Nathan Pyles back at Johnson Fitness helm — for the fourth time

Nathan Pyles, who stepped back in as president of Johnson Fitness North America in early August, is no stranger to the leadership role there. But the days of all-hands-on-deck have changed since the mid-90s. Pyles talks exclusively to SNEWS about his role and the company.

Nathan Pyles, who stepped back in as president of Johnson Fitness North America in early August, is no stranger to the leadership role there. Over the years, he’s been the president for various segments or for the company overall four times. But who’s counting.

These days it’s changed a lot since he headed up the founding of Vision Fitness as a spin-off from Trek Fitness in 1996. It’s even changed a lot since 2002 when Pyles started laying the groundwork for what was then called the Global R&D Center in North America for Johnson Fitness Health Tech (click here to see a June 2003 SNEWS® story, “Johnson to set up ‘global center’ in U.S”).

Indeed, it’s certainly changed since the company’s three brands — Matrix, Vision and Horizon — moved into one building outside of Madison Wis., in 2006. And its biggest change likely came in 2008 when the three brands merged under one Johnson Fitness umbrella (click here to see that SNEWS September 2008 story).

And through it all, Pyles is still there, floating through the offices, moving from one brand to the next, self-deprecating sometimes in his humor and lack of ego, a bit of a Godfather to the companies — if a man as young as he can be a Godfather a la Marlon Brando.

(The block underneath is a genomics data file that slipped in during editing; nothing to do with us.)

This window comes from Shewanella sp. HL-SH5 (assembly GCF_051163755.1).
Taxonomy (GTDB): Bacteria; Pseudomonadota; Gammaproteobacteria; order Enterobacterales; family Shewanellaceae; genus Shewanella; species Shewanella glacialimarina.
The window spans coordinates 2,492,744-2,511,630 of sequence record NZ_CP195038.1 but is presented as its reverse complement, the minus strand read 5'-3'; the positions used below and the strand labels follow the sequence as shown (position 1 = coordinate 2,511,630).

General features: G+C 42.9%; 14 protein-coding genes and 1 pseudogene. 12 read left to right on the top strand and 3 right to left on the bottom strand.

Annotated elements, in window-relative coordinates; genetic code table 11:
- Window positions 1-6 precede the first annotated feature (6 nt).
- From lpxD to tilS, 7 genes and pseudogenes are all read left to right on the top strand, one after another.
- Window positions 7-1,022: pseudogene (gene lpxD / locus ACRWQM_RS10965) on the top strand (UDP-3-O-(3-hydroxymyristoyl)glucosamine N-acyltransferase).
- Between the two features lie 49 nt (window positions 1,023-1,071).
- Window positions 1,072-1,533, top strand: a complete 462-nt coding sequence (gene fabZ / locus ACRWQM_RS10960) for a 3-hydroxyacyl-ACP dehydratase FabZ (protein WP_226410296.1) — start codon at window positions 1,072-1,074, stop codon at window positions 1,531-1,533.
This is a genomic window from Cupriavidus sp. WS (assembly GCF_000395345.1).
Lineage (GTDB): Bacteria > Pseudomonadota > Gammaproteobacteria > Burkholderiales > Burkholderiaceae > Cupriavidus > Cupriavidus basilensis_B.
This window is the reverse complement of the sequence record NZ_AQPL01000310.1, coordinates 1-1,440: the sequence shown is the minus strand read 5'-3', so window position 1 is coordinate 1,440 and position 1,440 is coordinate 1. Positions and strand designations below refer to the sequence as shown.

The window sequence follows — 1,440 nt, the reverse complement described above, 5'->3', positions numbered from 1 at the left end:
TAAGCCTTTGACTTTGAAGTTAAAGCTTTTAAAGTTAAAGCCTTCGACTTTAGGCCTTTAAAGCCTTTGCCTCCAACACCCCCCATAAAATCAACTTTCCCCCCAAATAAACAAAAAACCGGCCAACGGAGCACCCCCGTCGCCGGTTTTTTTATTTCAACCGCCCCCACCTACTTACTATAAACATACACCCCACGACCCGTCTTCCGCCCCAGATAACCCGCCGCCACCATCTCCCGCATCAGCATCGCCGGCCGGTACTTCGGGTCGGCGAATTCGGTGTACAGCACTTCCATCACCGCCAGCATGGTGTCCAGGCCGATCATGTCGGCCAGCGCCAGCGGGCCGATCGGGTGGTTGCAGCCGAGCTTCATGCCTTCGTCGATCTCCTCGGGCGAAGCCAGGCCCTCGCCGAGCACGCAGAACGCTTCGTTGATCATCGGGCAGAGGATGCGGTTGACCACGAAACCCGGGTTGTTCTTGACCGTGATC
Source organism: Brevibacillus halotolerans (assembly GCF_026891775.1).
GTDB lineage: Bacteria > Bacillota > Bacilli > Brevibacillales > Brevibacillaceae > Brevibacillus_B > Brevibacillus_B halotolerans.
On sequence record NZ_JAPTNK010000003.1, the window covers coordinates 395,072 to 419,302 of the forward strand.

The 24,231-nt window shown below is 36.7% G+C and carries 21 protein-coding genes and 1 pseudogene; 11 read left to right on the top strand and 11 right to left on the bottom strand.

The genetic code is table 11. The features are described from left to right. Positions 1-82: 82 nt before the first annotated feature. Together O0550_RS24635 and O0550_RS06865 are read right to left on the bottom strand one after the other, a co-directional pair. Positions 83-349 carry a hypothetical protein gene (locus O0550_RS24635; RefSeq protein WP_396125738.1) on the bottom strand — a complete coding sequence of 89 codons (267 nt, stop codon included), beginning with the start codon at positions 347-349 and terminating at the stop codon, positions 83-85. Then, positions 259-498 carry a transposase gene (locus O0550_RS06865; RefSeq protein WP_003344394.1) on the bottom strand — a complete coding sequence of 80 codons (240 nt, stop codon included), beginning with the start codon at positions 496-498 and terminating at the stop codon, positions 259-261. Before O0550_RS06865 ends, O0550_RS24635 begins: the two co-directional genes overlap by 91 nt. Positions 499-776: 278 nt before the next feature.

“It’s a different experience this time around,” he told SNEWS after settling into the president’s role. Before it was entrepreneurial, all-hands-on-deck. Now, there is an executive team and a “good division of labor,” he said.

But in the past two years as more of the North American chairman of the board and a member of the Johnson Fitness board, he itched for more contact, it turned out.

“I really missed being involved…the day-to-day,” he said. “I was having a lot of fun, of course, but it wasn’t as engaging, and I’m glad to be back.” Let’s be clear: Pyles likes product. He likes pondering over something new and seeing how it will work. He likes the challenge of pushing the envelope of concepts and design.

But, here comes the self-deprecating part again: “The products have gotten better since I’ve been gone.”

Pyles returned to the helm somewhat by chance. Chris Clawson, who first came to Johnson ( as president of Matrix in February 2007 (click here to see a SNEWS story) before becoming president of the merged Johnson group, accepted a job as president of Life Fitness, where he had spent many years prior to Johnson. Pyles was the logical choice to step back in.

A global corporation

Pyles said he has two areas to continue to emphasize as he moves forward: leading a quality company and “meeting and exceeding our customers’ expectations.”

“We need to make sure we’re meeting these goals,” Pyles said.

There were some bumps in the last few years: Horizon’s initial launch of the Livestrong brand of equipment ( turned into one of equipment recalls where Pyles said they took some hard knocks and learned some lessons. For one, he said, the company has put a stronger emphasis on QA, given the QA team more power, and become more vigilant.

Some of the brands’ ratings in the annual SNEWS Fitness Retailer Survey ( have sunk a bit in the last couple of years. Although the company does its own surveys, he said, the SNEWS version is still important as a gauge of retailer reaction.

“We were disappointed we didn’t do better, but customers decide what we did and didn’t do,” he said about this year’s findings, just out this summer. “We are committed. We are going to listen more,… and our goal is to be one of the best (suppliers) on this survey next year.”

Still, sales are up globally and the Livestrong brand, now applied to Matrix equipment too, has continued to be successful, he said. In numbers just released by the company in mid-August, year-to-date sales were up 29.5 percent globally, with sales up 31 percent in North America.

With Pyles pegged for the role from the inside, one wonders if he will only hold down the fort while a search continues for another. He said that’s not the case.

“I would hope,” he said, “to be here in this role for awhile.”

–Therese Iknoian